Kevin Gray, CEO of Veterans Housing Scotland and Chair of the Veterans Scotland Housing Group, said: 

“Working with committed colleagues in the veterans community, charity sector and people with lived experience of homelessness willing to devote time and energy to produce a pathway that will prevent homelessness has been incredible, thank you to all those involved.

“Nobody should have to face homelessness and this report supports the overall aim of reducing and preventing homelessness for veterans in Scotland. It should be looked upon as a credible tool to support people who have served their country, moved on and require a settled home. Our aim must be to provide affordable and appropriate housing that allows military veterans and their families to lead active, dignified and positive lives when their service comes to an end, while remaining connected to support organisations throughout Scotland and networks of people with similar experiences.”

The 24 Recommendations are grouped around seven themes:

  • appropriate timely information
  • complexity of the housing system
  • delayed transition effects – sustaining a tenancy
  • coordination and awareness of veterans’ issues
  • specific policy barriers
  • equalities
  • making sure the Pathway is implemented.

With one day of military service sufficient for someone to be classed as a veteran and diversity within the military increasing, the range of experiences and needs people have moving back into civilian life is recognised. Considering disability, equality, age, ethnicity and other characteristics a one-size-fits-all approach is no longer an option. The team preparing the report spoke to veterans, people with experience of homelessness and professionals providing support. The finished document adds to existing evidence as well as contributing fresh perspective on what is needed to ensure everyone leaving the Services receives the type of support they need as quickly as possible.

Report critical of ‘destitution by design’ policy

More than 30 charities and leading academics in Scotland, in partnership with the Scottish Government and local councils, are calling for major funders to step forward ahead of the winter months to fund a step-change in the way we support people seeking sanctuary in Scotland.

The partnership, titled Fair Way Scotland, has published a landmark report today setting out proposals to counteract UK Government policy that leaves many people seeking sanctuary in Scotland unable to access most benefits due to their immigration status under ‘No Recourse to Public Funds’ (NRPF) conditions.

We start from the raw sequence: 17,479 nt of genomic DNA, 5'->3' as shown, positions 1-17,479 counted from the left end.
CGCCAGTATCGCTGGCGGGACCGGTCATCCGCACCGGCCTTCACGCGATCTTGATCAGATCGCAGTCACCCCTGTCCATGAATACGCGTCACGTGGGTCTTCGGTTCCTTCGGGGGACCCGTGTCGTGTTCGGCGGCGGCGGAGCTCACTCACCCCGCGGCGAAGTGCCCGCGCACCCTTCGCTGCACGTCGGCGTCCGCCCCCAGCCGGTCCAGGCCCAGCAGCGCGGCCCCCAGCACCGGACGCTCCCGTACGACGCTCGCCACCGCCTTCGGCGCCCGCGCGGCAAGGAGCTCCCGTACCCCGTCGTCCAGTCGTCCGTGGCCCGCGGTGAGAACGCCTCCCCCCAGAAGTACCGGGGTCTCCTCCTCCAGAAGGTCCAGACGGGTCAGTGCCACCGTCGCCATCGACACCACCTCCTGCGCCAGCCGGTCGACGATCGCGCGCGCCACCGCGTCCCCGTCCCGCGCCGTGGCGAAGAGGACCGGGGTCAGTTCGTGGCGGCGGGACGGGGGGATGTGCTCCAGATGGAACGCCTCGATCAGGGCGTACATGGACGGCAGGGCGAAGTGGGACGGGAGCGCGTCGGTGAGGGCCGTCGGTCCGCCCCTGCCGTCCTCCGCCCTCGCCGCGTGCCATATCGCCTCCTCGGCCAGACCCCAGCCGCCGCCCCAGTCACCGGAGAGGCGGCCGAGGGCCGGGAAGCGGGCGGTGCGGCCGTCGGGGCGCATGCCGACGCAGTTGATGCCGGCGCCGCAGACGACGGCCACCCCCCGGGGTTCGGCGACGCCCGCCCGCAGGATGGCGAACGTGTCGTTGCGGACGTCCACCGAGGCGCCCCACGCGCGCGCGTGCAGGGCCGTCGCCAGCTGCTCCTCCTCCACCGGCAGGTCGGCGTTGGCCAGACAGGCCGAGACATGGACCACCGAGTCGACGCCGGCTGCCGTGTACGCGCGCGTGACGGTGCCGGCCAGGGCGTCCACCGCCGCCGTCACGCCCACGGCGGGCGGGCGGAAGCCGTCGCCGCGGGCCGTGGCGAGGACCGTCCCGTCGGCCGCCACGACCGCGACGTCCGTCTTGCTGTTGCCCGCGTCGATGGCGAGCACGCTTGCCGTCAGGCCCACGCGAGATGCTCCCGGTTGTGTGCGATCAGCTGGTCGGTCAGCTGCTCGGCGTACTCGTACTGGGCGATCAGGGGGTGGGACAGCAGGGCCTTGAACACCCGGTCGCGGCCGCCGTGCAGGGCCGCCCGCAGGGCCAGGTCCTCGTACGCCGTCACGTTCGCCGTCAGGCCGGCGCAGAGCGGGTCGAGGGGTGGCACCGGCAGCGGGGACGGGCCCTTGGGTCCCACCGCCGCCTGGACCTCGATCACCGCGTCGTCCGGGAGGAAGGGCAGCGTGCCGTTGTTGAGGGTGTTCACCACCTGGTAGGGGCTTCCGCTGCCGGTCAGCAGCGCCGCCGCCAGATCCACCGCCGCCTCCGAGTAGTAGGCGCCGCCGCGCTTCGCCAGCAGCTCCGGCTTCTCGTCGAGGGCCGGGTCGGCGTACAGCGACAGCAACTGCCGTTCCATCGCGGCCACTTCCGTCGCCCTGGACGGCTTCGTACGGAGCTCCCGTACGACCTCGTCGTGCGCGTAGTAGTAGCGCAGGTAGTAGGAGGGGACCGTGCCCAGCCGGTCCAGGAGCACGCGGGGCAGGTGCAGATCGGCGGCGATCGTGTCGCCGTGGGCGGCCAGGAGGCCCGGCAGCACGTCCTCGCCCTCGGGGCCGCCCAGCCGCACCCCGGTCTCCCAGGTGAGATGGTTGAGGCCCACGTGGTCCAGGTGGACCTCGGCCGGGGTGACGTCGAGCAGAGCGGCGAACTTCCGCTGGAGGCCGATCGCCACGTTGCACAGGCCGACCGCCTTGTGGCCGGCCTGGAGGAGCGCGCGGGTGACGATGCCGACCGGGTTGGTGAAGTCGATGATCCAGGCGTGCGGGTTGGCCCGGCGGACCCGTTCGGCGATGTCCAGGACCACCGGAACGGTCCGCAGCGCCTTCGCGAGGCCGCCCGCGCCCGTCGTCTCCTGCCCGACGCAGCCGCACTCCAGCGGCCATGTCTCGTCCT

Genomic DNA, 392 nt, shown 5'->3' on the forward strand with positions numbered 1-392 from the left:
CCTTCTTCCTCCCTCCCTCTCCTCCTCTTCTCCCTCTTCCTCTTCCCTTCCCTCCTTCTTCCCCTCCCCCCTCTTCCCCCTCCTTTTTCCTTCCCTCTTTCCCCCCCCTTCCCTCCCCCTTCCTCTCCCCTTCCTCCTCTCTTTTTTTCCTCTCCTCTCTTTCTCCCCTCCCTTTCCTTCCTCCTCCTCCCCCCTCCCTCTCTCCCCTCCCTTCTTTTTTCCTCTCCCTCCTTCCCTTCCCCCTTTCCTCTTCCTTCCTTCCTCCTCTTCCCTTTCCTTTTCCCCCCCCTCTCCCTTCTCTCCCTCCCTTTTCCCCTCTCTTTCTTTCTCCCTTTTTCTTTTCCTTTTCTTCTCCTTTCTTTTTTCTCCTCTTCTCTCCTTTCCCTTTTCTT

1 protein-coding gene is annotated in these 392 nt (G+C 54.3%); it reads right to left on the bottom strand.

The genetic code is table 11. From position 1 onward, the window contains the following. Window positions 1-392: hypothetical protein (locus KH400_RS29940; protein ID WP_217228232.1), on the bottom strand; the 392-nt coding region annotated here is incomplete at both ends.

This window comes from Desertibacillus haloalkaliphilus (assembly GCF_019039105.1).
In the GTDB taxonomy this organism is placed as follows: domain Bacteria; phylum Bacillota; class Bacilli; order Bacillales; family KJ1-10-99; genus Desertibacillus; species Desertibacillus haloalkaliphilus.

The report, produced with input from people with personal experience of the asylum and immigration system, claims NRPF conditions amount to ‘destitution by design’ undermining Scotland’s human rights ambitions and providing an urgent example of where human rights are being breached. Included is an outline of a service response that joins up temporary accommodation with personal and emotional support, legal casework and general advice and advocacy. The initiative seeks to create a co-ordinated gateway to a safe destination.

Maggie Brünjes, Chief Executive of Homeless Network Scotland, says:

“Fair Way Scotland counteracts UK policy that leaves people with no support who are seeking sanctuary in Scotland. This is destitution by design, affecting people who continue to make their case to stay here because it is better than the alternative. 

“It means a safe place to stay with one-to-one support and legal advice so that people are not living in fear and destitution. It means a safe gateway to a settled destination until that destination is settled, whether this is Scotland or another place.

“A strategic funding partnership is now needed to bring about this step-change in how Scotland ends destitution and protects people’s human rights – a partnership of charitable foundations, businesses and donors – and the public sector in Scotland too. Working together, we can end destitution in Scotland.”

The report is Action 3 of the Scottish Government and COSLA Ending Destitution Together Strategy published in March 2021. It sets out the national approach to mitigating and preventing destitution and protecting the human rights of people with No Recourse to Public Funds (NRPF) in Scotland.

Sabir Zazai, Chief Executive of the Scottish Refugee Council, said:

“It’s not the job of one individual or organisation to make life better for people who are fleeing dreadful conflict, human rights violations and persecution. It takes a lot of time, effort, creativity and innovation for many different partners to work together and make the offer as welcoming and warm as possible.  

“I’m really proud of the work in this area, particularly the collaboration during a very difficult time recently. It needs a swift investment from charity funders because we cannot wait too long for this to be implemented. We need action and investment in Fair Way Scotland, which can demonstrate a different, better and credible approach.